Mai Der Vang was born on October 20, 1981, in California’s Central Valley. She earned her MFA in poetry from Columbia University where she was awarded the Corrente Poetry Fellowship. Vang received her BA in English from the University of California, Berkeley.
Her debut poetry collection, Afterland, was selected by Carolyn Forché as the winner of the 2016 Walt Whitman Award, given by the Academy of American Poets, and was published by Graywolf Press in April 2017. Afterland was also longlisted for the National Book Award for Poetry in 2017 and was a finalist for the 2018 Kate Tufts Discovery Award.
About Afterland Forché writes:
Afterland has haunted me. I keep returning to read these poems aloud, hearing in them a language at once atavistic, contemporary, and profoundly spiritual. Mai Der Vang confronts the Secret War in Laos, the flight of the Hmong people, and their survival as refugees. That a poet could absorb and transform these experiences in a single generation—incising the page with the personal and collective utterances of both the living and the dead, in luminous imagery and a surprising diction that turns both cathedral and widow into verbs, offering both land and body as swidden (slashed and burned)—is nothing short of astonishing. Here is deep attention, prismatic intelligence, and fearless truth.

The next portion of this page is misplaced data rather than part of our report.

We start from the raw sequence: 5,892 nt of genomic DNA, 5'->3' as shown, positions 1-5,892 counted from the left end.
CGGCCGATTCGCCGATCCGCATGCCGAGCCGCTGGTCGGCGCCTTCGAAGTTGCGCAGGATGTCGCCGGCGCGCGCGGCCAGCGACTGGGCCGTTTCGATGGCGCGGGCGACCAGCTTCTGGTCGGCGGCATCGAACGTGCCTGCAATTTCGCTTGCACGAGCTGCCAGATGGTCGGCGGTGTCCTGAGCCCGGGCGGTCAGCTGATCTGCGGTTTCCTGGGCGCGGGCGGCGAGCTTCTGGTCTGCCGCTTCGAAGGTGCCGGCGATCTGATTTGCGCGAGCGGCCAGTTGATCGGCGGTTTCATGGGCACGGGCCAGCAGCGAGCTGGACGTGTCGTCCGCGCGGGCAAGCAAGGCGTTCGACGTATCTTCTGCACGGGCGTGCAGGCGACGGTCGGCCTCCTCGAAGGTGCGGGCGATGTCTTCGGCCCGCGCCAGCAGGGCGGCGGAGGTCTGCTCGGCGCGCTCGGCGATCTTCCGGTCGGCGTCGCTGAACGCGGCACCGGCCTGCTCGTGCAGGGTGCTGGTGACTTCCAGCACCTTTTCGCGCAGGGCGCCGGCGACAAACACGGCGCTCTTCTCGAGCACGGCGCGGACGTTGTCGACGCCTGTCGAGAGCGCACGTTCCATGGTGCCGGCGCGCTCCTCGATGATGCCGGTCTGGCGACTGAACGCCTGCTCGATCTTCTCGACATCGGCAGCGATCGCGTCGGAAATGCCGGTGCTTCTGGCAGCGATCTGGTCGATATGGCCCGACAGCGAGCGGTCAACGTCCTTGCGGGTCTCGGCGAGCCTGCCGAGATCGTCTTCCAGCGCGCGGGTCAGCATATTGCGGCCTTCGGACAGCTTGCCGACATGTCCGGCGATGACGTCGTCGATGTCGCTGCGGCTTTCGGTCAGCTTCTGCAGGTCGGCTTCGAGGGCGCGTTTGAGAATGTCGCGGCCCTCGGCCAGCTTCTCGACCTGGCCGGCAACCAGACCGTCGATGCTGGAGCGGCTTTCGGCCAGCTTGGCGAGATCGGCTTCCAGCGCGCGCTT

Vang’s poems have appeared in Ninth Letter, The Journal, The Cincinnati Review, The Missouri Review Online, Radar, Asian American Literary Review, The Collagist, and elsewhere. Her essays have been published in the New York Times, the Washington Post, and the San Francisco Chronicle, among others. As an editorial member of the Hmong American Writers’ Circle, she is coeditor of How Do I Begin: A Hmong American Literary Anthology (Heydey, 2011).
She has received residencies from Hedgebrook and is a Kundiman fellow. Vang lives in Fresno, California, where she works as a writing/creative consultant. In Fall 2019, Mai Der will join the faculty at Fresno State as an Assistant Professor of English in Creative Writing.
Read the five-part series Mai Der curated, "Writing From the Absence: Voices of Hmong American Poets."